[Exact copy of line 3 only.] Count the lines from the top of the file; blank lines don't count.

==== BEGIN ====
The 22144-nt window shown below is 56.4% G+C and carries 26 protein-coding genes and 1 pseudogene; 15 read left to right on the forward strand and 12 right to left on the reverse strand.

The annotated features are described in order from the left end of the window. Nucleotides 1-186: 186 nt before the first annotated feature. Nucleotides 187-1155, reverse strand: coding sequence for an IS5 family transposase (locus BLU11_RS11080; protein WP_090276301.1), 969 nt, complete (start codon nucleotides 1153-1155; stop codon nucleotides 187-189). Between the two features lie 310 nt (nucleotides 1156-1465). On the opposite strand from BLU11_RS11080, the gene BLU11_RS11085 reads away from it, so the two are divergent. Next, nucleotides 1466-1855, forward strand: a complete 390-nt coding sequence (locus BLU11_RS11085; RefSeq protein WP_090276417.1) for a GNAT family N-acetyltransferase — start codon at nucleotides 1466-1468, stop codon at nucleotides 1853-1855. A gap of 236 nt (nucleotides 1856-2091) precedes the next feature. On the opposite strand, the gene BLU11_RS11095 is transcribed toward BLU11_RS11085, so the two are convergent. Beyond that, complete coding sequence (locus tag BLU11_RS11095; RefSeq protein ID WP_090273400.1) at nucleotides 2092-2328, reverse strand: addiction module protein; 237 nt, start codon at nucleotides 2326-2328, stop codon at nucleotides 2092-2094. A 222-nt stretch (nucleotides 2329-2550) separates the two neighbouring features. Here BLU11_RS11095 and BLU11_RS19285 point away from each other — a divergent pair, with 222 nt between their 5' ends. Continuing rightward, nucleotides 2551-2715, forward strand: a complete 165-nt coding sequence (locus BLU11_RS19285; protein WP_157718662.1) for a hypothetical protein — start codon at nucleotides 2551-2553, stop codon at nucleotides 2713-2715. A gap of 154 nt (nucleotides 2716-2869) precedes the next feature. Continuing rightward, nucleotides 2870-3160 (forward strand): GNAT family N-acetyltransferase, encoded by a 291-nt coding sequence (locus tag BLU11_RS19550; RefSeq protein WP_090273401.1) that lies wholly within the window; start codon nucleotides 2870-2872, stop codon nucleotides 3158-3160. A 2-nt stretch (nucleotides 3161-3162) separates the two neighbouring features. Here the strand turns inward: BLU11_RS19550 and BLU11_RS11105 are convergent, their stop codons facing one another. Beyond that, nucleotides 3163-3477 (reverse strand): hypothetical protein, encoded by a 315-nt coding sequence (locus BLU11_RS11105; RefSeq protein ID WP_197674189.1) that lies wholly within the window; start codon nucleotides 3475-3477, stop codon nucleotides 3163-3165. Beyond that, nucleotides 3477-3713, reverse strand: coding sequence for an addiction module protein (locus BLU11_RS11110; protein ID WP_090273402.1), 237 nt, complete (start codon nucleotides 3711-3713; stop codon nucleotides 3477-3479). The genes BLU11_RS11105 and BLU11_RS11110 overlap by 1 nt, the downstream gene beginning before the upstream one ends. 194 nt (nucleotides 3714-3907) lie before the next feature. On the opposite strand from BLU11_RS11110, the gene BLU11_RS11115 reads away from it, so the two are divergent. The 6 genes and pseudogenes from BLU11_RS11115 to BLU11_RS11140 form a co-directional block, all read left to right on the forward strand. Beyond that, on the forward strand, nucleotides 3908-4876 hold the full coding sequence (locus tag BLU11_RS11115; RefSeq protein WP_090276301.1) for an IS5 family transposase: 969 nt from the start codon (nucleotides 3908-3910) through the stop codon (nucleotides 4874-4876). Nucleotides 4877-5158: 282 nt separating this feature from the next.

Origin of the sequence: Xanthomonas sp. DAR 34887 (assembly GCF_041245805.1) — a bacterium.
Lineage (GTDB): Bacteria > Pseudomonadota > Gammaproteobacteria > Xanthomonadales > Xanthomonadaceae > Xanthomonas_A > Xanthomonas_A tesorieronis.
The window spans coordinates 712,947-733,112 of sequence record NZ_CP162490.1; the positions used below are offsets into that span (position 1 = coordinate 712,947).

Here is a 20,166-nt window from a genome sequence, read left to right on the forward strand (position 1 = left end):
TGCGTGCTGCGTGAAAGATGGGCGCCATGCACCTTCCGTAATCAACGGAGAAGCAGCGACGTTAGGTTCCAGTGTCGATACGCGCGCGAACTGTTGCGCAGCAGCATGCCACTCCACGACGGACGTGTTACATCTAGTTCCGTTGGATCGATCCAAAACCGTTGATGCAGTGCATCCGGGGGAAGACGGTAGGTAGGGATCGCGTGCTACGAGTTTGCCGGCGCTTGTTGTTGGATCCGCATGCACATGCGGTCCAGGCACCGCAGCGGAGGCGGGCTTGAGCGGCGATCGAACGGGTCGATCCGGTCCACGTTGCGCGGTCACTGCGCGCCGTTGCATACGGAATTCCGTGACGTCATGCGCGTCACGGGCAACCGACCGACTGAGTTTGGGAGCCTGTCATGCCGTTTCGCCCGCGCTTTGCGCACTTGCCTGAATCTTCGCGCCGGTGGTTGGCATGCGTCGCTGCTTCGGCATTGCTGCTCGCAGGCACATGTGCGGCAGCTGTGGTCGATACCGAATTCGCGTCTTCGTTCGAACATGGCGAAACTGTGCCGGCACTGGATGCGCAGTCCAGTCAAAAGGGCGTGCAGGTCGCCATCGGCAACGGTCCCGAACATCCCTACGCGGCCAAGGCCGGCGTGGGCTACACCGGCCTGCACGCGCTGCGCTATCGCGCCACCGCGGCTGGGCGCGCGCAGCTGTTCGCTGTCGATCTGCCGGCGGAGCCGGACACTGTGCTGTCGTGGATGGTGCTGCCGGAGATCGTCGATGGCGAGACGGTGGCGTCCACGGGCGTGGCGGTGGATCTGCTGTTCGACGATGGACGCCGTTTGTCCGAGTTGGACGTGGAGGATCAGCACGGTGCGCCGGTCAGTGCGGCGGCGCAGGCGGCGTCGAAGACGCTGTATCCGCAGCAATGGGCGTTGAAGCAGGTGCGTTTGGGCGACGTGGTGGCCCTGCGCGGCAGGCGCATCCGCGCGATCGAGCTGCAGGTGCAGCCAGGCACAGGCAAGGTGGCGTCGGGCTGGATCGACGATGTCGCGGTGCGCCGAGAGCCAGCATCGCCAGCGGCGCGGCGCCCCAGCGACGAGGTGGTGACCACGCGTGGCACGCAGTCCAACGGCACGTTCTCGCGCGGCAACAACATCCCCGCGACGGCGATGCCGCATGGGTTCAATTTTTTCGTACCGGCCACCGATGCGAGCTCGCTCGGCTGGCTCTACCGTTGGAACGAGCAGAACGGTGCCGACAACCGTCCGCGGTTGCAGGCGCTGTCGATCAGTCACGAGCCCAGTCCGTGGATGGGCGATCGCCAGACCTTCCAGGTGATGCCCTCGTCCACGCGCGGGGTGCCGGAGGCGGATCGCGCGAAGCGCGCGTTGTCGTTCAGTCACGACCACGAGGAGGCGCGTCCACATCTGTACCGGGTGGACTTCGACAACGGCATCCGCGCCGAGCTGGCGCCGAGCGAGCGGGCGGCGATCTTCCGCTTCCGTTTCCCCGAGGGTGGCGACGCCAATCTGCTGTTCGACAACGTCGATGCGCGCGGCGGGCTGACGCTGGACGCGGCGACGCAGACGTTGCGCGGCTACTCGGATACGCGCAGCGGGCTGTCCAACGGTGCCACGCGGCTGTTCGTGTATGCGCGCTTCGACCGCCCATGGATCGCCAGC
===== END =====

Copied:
Origin of the sequence: Xanthomonas sp. DAR 34887 (assembly GCF_041245805.1) — a bacterium.